Brutal cryptocurrency week sees Solana suffer network instability
Solana, one of the largest blockchain networks, was hit by instability during a turbulent week for cryptocurrencies.
Solana, one of the largest blockchain networks, was hit by instability during a turbulent week for cryptocurrencies. The issue experienced by validators that use their computing power to help verify the network was caused by excessive duplicate transactions, according to a notice on the Solana website dated Jan. 22. Engineers have released version 1.8.14, which “will attempt to mitigate the worst effects of this issue,” the notice said. It added that more improvements are expected to come out in the next eight to 12 weeks, and many of those features are being “rigorously tested.”
“Solana mainnet beta is experiencing high levels of network congestion,” the notice said. “The last 24 hours have shown these systems need to be improved to meet the demands of users, and support the more complex transactions now common on the network.”
A tweet on an unverified account that was retweeted by Solana Labs co-founder Anatoly Yakovenko attributed the network's issues to “current market volatility,” without giving further details. It's not Solana's first brush with instability: In September, for example, it suffered a 17-hour outage sparked by what it called “resource exhaustion.”
Solana's troubles came amid a broad pullback in tokens from Bitcoin and Ether to Polkadot -- and Solana itself, which has plummeted more than 30% over the past seven days, according to pricing from CoinGecko. The cryptocurrency universe has lost about $1 trillion in market value from its highs, and Bitcoin is off almost 50% from a November record.
The smaller Avalanche blockchain has so far held up well under the recent stress, according to a tweet from Emin Gun Sirer, chief executive of Ava Labs, Avalanche's developer. “Chain performance was solid throughout,” he said.
Memecoin Faithful Aren't Laughing Anymore as Rout Deepens
(Bloomberg) A widespread selloff in cryptocurrencies saw the most speculative tokens lose significant ground, as risk-averse attitudes pushed investors away from meme assets.
Virtual coins made popular by online hype, including Dogecoin and Shiba Inu, were among the biggest losers in weekly value on Friday as crypto majors Bitcoin and Ether slid below key support thresholds.
Dogecoin fell as much as 24% in the most recent seven-day period, tumbling more than 12% on Friday alone to a low of $0.148, according to data from CoinGecko. The meme coin is now down almost 80% from its all-time high, recorded nine months ago ahead of prominent supporter and Tesla Chief Executive Elon Musk's appearance on “Saturday Night Live.”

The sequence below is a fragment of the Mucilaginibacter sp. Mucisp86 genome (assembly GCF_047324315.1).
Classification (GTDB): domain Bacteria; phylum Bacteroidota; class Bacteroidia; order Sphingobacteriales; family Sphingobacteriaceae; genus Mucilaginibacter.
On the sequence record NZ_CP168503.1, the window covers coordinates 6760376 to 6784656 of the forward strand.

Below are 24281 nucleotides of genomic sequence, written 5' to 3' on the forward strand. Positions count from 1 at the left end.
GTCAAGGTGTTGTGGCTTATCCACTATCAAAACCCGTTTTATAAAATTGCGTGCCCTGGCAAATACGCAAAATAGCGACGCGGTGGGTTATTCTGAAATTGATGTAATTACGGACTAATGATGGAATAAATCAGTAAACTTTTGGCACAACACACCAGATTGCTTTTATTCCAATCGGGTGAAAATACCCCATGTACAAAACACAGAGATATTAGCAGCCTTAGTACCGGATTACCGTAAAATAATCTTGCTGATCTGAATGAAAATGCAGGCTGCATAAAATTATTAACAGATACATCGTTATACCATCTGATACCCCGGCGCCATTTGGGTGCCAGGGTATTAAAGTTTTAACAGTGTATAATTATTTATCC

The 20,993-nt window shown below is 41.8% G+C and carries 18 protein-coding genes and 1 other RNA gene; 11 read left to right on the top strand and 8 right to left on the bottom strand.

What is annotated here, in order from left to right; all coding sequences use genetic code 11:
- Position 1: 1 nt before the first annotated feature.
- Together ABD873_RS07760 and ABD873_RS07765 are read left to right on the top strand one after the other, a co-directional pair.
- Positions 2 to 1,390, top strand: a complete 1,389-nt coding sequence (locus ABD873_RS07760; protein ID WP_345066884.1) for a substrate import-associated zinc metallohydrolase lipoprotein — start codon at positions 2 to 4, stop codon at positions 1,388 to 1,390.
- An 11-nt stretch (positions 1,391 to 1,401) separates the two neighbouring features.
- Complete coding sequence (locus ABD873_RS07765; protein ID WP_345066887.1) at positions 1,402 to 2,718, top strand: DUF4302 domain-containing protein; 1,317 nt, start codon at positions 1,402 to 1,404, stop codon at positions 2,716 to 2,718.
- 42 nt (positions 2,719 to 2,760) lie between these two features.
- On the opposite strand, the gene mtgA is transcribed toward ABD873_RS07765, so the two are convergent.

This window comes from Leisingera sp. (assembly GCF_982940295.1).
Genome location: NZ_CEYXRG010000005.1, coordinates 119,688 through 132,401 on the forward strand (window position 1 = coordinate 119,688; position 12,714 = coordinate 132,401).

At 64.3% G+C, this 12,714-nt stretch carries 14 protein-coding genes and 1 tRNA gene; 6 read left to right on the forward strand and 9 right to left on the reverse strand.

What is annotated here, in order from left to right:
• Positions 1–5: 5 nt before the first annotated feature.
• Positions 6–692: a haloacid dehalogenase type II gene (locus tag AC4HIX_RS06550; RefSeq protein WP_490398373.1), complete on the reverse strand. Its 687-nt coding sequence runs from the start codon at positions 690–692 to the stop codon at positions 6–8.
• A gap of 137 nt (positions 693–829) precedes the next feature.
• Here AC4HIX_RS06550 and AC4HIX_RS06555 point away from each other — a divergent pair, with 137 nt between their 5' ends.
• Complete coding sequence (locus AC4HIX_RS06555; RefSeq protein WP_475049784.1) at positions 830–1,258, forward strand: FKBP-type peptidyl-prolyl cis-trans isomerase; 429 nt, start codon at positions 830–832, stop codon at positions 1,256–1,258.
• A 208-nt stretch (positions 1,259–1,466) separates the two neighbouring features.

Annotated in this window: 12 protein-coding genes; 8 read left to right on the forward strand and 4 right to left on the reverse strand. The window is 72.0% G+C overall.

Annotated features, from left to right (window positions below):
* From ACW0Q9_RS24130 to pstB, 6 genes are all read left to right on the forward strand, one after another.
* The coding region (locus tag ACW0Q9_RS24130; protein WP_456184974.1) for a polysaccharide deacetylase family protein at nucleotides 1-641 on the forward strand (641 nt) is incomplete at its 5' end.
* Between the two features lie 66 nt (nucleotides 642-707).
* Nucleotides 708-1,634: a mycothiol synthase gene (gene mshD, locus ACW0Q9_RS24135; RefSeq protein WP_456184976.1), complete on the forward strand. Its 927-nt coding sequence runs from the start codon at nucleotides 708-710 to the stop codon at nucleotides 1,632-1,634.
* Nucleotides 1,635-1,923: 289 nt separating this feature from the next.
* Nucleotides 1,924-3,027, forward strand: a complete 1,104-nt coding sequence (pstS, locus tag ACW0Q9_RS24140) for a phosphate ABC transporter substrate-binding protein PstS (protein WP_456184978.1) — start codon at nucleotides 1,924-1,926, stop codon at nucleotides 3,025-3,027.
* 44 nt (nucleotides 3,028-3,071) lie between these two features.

Other coins inspired by the shiba inu dog breed, including Shiba Inu and Dogelon, slipped around 18% in the last week. However, outlier Baby Doge rose a fifth in value over the same period.
Meanwhile, popular altcoins such as Solana, Terra's Luna, Cardano and Polkadot suffered similar hits, with some tokens falling as much as 15% in the past 24 hours.
Mike McGlone, commodity analyst for Bloomberg Intelligence, said the price pumping of meme coins such as Dogecoin and Shiba Inu last year made it more likely that speculators would continue dumping in 2022.
“The dog coins were good examples of the speculative excesses in the space and the sooner the market is cleansed of this silliness, the more likely the three Musketeers -- Bitcoin, Ether and the proliferation of crypto dollars -- will resume transmogrifying the global financial system,” he said in an email.
Meme stocks also felt the pain of crypto's whipsaw on Friday. GameStop Corp. fell 2.6%, while the Solactive Roundhill Meme Stock Index, which tracks equities such as AMC Entertainment Holdings Inc., BlackBerry Ltd. and Peloton Interactive Inc., declined 2.58%.
Crypto-related stocks were down across the board. Mining companies Riot Blockchain Inc. and Marathon Digital Holdings Inc. traded 6.6% and 6.0% lower respectively on Friday, while major Bitcoin holder MicroStrategy Inc. shed 9.4%. Core Scientific Inc. -- North America's largest Bitcoin miner, which debuted its shares a day earlier after a merger with a special purpose acquisition company -- dropped 15.34%.
The technology-heavy Nasdaq 100's entry into correction territory on Thursday posed a bad omen for Bitcoin, as a price correlation between the two hit its highest in a decade.
An environment of tightening monetary policy and stricter regulation for crypto-asset companies pushed Bitcoin to its biggest daily fall since Dec. 4 on Friday, dropping as much as 8.7%.